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anonymous

  • one year ago

Solve the triangle. A = 52°, b = 14, c = 6

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  1. Zale101
    • one year ago
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    |dw:1440977299136:dw|

  2. Zale101
    • one year ago
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    What law are you going to use?

  3. Zale101
    • one year ago
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    Law of sine will pretty much get you the answer. Any ideas of how to use the law of sine?

  4. anonymous
    • one year ago
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    sin?

  5. Zale101
    • one year ago
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    Yes

  6. anonymous
    • one year ago
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    will A= 14.9 C=24.2 B=103.8 ?

  7. Zale101
    • one year ago
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    The Law of Sine or the Sine rule says: \(\Large \frac{Sin(A)}{a}=\frac{Sine(B)}{b}=\frac{Sin(C)}{c}\)

  8. Zale101
    • one year ago
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    How did you get that answer @Abbs__ ?

  9. anonymous
    • one year ago
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    I just plugged it in

  10. Zale101
    • one year ago
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    Can you show me your work?

  11. anonymous
    • one year ago
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    idk how to do that, is it wrong ?

  12. Zale101
    • one year ago
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    I'm not going to give out the answer unless you participate in your question and start showing some work.

  13. anonymous
    • one year ago
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    okay I obviously did the work, how do I take a picture of it and send it.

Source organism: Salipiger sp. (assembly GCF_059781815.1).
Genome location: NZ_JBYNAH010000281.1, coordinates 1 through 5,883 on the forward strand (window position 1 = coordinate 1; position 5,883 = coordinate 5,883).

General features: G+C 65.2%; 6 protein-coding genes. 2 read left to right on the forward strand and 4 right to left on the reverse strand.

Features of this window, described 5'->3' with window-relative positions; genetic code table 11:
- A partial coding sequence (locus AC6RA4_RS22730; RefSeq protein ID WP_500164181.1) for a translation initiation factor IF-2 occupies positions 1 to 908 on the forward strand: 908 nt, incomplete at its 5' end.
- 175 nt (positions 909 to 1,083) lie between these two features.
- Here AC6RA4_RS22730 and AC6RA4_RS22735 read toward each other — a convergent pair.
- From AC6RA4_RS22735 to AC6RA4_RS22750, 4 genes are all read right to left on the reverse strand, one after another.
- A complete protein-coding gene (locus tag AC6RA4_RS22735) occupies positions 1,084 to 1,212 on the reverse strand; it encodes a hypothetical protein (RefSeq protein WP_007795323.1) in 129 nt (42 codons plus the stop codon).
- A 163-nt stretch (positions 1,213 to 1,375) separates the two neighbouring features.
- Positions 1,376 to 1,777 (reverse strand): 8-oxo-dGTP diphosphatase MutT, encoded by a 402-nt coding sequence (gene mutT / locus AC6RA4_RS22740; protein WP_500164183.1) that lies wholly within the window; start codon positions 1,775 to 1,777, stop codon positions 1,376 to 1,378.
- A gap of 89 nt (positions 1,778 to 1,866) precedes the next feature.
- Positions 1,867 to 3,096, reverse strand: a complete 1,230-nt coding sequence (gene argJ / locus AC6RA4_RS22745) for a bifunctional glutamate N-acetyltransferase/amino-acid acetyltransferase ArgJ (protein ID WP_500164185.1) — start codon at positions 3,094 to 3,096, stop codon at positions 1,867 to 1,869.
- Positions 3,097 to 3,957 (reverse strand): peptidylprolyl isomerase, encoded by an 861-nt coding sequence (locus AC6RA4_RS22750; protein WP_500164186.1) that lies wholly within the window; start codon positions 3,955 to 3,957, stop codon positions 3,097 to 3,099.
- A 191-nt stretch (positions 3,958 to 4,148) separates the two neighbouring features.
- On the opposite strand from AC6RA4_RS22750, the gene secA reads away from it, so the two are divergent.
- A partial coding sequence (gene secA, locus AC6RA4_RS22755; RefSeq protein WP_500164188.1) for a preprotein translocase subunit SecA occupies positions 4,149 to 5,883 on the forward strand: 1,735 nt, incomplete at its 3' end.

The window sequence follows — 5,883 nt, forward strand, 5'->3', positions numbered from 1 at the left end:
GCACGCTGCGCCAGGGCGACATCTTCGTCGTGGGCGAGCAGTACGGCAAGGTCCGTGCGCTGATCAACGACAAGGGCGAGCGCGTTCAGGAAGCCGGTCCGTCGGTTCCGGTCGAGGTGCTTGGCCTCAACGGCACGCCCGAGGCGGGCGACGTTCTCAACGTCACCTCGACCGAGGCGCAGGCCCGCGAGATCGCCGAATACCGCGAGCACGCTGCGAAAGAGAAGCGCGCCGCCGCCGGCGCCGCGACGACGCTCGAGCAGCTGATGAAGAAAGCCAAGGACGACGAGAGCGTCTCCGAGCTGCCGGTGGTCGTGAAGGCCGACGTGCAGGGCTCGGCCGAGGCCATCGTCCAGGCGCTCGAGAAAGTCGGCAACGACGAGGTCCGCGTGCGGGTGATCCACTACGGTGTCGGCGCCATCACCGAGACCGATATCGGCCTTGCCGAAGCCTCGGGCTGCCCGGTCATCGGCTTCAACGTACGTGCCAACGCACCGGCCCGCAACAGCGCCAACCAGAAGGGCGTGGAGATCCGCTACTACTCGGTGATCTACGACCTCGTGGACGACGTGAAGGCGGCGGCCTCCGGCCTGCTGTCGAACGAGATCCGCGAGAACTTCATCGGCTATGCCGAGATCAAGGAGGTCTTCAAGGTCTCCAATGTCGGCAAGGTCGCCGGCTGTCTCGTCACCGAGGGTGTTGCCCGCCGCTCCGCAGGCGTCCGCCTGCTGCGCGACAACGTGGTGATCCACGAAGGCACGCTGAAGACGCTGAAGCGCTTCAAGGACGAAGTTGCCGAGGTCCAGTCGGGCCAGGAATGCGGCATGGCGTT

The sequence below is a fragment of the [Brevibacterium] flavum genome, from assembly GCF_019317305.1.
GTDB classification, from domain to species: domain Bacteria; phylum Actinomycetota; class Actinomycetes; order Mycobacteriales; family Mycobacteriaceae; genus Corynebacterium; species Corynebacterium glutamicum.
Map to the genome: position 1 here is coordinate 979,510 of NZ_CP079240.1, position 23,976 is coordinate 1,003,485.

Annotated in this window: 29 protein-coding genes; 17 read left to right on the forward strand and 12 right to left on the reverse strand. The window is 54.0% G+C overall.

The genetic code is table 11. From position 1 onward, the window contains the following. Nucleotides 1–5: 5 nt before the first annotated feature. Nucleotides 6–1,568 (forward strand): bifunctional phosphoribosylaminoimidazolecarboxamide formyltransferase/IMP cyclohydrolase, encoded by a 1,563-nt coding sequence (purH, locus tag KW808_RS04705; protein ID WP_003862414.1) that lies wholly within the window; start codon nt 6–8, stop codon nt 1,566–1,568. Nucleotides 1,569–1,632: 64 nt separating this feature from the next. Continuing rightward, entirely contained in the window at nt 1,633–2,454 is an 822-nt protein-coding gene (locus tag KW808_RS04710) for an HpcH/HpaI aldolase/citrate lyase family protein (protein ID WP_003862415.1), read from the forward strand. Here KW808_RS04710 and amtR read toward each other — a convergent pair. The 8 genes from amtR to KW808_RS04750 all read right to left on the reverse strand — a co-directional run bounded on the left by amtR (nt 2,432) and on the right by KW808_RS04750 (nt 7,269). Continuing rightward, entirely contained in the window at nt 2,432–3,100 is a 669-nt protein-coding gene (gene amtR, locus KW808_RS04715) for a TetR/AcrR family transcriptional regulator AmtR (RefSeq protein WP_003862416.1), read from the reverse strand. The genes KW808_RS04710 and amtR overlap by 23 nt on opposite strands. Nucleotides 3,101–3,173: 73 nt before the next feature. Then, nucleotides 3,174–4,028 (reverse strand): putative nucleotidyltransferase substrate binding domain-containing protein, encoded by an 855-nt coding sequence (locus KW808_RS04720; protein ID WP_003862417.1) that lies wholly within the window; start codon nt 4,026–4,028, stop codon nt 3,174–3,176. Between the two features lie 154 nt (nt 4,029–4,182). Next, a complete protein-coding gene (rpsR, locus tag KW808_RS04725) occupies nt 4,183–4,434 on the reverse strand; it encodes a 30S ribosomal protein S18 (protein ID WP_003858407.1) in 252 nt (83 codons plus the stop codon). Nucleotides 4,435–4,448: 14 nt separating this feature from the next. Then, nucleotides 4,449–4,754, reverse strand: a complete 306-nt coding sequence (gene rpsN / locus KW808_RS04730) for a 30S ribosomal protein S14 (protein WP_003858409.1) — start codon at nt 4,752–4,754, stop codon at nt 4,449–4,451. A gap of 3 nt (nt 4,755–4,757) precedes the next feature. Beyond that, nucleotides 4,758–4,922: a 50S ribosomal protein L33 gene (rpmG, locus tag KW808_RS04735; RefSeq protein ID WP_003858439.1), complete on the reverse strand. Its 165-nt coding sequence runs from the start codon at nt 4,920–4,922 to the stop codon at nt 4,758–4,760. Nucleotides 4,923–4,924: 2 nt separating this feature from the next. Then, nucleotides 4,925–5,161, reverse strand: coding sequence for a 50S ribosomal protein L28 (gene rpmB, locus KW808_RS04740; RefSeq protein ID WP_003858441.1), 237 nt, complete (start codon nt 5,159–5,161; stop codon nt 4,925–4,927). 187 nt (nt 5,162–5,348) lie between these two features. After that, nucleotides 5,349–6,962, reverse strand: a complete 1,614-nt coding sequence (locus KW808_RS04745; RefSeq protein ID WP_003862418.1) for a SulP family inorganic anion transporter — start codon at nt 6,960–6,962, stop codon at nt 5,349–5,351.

14. jim_thompson5910
    • one year ago
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    @Zale101 the law of sines won't work here yet. We need to know either B or C. To start off, use the law of cosines to solve for 'a'. After that, the law of sines can be used.

  15. Zale101
    • one year ago
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    Thanks @jim_thompson5910 !!!

  16. jim_thompson5910
    • one year ago
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    sure thing

  17. anonymous
    • one year ago
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    I literally did that tho

  18. Zale101
    • one year ago
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    @Abbs__ Jim is right, you start off by using the law of cosines, to know B or C because apparently you can't go straight ahead and do the law of sines because it wont work. Your question only shows A, then b and c. We can't have Sin(A)/a because we only know A and a is not giving, same goes for B and C. There's missing parts that's why we can't use the laws of sine. Thanks again, jim Step 1: Laws of Cosine Step 2: Laws of sine

  19. Zale101
    • one year ago
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    @Abbs__ can you then show us what you did?

  20. anonymous
    • one year ago
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    I asked how to do that twice

  21. jim_thompson5910
    • one year ago
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    Law of Cosines a^2 = b^2 + c^2 - 2*b*c*cos(A) a^2 = 14^2 + 6^2 - 2*14*6*cos(52) ... make the proper substitutions now isolate 'a'

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